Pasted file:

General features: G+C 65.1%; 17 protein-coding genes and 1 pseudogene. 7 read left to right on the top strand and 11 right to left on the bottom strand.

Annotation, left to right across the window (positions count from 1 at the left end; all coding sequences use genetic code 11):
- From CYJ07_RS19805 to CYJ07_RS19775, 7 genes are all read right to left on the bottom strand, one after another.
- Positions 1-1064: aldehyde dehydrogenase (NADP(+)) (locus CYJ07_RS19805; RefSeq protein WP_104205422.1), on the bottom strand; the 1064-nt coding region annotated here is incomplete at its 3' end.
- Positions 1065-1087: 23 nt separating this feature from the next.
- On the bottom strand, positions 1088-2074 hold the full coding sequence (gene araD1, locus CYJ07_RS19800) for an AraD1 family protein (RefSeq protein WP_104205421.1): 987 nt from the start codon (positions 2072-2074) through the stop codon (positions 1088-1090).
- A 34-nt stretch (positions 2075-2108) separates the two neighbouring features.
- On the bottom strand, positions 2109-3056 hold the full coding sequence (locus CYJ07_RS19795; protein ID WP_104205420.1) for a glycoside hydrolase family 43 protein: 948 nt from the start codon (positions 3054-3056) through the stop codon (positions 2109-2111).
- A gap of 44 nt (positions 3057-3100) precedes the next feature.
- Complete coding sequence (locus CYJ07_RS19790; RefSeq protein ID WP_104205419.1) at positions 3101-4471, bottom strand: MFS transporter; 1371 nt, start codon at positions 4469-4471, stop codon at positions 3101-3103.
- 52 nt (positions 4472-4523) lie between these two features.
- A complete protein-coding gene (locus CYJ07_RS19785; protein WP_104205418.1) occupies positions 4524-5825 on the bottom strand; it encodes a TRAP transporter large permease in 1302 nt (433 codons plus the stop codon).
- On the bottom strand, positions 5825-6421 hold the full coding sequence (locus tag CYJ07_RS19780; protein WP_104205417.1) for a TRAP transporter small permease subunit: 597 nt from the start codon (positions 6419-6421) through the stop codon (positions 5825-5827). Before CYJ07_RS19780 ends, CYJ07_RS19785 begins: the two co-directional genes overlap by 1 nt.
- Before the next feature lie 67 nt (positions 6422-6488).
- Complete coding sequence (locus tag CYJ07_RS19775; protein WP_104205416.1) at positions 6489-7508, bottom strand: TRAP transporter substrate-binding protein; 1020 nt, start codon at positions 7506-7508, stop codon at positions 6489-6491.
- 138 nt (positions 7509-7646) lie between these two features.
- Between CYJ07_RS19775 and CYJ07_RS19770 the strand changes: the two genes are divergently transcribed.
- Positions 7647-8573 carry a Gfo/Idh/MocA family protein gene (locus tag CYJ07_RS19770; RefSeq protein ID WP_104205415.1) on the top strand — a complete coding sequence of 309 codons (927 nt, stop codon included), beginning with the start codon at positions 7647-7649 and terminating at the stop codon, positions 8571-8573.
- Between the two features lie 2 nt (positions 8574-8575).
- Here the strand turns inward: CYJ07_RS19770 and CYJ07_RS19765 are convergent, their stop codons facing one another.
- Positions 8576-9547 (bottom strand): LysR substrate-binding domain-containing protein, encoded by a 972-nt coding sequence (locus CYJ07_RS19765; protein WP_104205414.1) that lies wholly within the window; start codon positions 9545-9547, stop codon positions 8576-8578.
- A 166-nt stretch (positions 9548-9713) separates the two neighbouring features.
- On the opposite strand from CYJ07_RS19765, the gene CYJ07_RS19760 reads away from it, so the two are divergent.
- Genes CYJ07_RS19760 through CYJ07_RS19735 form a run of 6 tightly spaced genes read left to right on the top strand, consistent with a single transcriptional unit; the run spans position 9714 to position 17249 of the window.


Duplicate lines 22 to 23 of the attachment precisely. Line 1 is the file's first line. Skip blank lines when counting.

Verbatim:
- A 166-nt stretch (positions 9548-9713) separates the two neighbouring features.
- On the opposite strand from CYJ07_RS19765, the gene CYJ07_RS19760 reads away from it, so the two are divergent.